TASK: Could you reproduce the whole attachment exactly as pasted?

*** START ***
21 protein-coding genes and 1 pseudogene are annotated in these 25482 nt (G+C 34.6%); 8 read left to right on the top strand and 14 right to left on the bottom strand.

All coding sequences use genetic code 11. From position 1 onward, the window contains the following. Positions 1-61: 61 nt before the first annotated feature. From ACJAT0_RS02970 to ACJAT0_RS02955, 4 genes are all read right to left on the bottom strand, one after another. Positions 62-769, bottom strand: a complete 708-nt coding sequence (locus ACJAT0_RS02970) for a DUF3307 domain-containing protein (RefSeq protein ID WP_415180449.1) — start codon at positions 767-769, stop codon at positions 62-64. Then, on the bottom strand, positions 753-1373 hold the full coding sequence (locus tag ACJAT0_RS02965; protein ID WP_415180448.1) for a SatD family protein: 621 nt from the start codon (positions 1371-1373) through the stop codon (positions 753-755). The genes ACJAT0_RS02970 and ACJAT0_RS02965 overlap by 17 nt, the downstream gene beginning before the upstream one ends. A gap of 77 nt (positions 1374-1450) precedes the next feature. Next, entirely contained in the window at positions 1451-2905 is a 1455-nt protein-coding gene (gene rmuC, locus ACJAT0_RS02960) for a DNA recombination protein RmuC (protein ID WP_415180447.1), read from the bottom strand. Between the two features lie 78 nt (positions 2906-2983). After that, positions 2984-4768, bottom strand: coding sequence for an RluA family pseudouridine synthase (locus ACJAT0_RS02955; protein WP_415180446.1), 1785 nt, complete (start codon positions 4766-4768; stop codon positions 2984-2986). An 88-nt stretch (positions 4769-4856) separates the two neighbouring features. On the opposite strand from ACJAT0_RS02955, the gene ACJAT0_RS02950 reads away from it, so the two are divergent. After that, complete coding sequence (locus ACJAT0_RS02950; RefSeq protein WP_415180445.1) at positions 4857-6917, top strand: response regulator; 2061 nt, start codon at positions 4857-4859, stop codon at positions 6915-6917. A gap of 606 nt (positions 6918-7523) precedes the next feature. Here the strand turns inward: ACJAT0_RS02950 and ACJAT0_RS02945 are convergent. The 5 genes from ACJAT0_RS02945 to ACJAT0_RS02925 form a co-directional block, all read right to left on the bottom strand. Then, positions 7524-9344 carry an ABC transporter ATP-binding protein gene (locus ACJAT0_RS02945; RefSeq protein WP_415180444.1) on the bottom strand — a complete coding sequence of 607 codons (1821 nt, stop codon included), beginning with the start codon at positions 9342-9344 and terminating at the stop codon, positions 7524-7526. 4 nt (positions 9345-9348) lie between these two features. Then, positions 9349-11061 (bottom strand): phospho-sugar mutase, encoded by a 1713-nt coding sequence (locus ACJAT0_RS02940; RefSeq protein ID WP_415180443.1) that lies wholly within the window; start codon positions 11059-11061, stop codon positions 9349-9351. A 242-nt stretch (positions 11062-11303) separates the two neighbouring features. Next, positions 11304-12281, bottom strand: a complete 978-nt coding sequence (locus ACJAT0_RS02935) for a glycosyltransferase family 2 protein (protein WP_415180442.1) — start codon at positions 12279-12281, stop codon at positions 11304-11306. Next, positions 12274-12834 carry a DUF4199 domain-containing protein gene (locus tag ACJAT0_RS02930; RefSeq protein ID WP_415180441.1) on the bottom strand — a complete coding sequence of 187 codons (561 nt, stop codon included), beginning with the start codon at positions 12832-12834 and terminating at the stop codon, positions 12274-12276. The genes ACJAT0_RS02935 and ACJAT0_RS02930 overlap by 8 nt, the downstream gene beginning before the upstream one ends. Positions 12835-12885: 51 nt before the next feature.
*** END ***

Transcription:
21 protein-coding genes and 1 pseudogene are annotated in these 25482 nt (G+C 34.6%); 8 read left to right on the top strand and 14 right to left on the bottom strand.

All coding sequences use genetic code 11. From position 1 onward, the window contains the following. Positions 1-61: 61 nt before the first annotated feature. From ACJAT0_RS02970 to ACJAT0_RS02955, 4 genes are all read right to left on the bottom strand, one after another. Positions 62-769, bottom strand: a complete 708-nt coding sequence (locus ACJAT0_RS02970) for a DUF3307 domain-containing protein (RefSeq protein ID WP_415180449.1) — start codon at positions 767-769, stop codon at positions 62-64. Then, on the bottom strand, positions 753-1373 hold the full coding sequence (locus tag ACJAT0_RS02965; protein ID WP_415180448.1) for a SatD family protein: 621 nt from the start codon (positions 1371-1373) through the stop codon (positions 753-755). The genes ACJAT0_RS02970 and ACJAT0_RS02965 overlap by 17 nt, the downstream gene beginning before the upstream one ends. A gap of 77 nt (positions 1374-1450) precedes the next feature. Next, entirely contained in the window at positions 1451-2905 is a 1455-nt protein-coding gene (gene rmuC, locus ACJAT0_RS02960) for a DNA recombination protein RmuC (protein ID WP_415180447.1), read from the bottom strand. Between the two features lie 78 nt (positions 2906-2983). After that, positions 2984-4768, bottom strand: coding sequence for an RluA family pseudouridine synthase (locus ACJAT0_RS02955; protein WP_415180446.1), 1785 nt, complete (start codon positions 4766-4768; stop codon positions 2984-2986). An 88-nt stretch (positions 4769-4856) separates the two neighbouring features. On the opposite strand from ACJAT0_RS02955, the gene ACJAT0_RS02950 reads away from it, so the two are divergent. After that, complete coding sequence (locus ACJAT0_RS02950; RefSeq protein WP_415180445.1) at positions 4857-6917, top strand: response regulator; 2061 nt, start codon at positions 4857-4859, stop codon at positions 6915-6917. A gap of 606 nt (positions 6918-7523) precedes the next feature. Here the strand turns inward: ACJAT0_RS02950 and ACJAT0_RS02945 are convergent. The 5 genes from ACJAT0_RS02945 to ACJAT0_RS02925 form a co-directional block, all read right to left on the bottom strand. Then, positions 7524-9344 carry an ABC transporter ATP-binding protein gene (locus ACJAT0_RS02945; RefSeq protein WP_415180444.1) on the bottom strand — a complete coding sequence of 607 codons (1821 nt, stop codon included), beginning with the start codon at positions 9342-9344 and terminating at the stop codon, positions 7524-7526. 4 nt (positions 9345-9348) lie between these two features. Then, positions 9349-11061 (bottom strand): phospho-sugar mutase, encoded by a 1713-nt coding sequence (locus ACJAT0_RS02940; RefSeq protein ID WP_415180443.1) that lies wholly within the window; start codon positions 11059-11061, stop codon positions 9349-9351. A 242-nt stretch (positions 11062-11303) separates the two neighbouring features. Next, positions 11304-12281, bottom strand: a complete 978-nt coding sequence (locus ACJAT0_RS02935) for a glycosyltransferase family 2 protein (protein WP_415180442.1) — start codon at positions 12279-12281, stop codon at positions 11304-11306. Next, positions 12274-12834 carry a DUF4199 domain-containing protein gene (locus tag ACJAT0_RS02930; RefSeq protein ID WP_415180441.1) on the bottom strand — a complete coding sequence of 187 codons (561 nt, stop codon included), beginning with the start codon at positions 12832-12834 and terminating at the stop codon, positions 12274-12276. The genes ACJAT0_RS02935 and ACJAT0_RS02930 overlap by 8 nt, the downstream gene beginning before the upstream one ends. Positions 12835-12885: 51 nt before the next feature.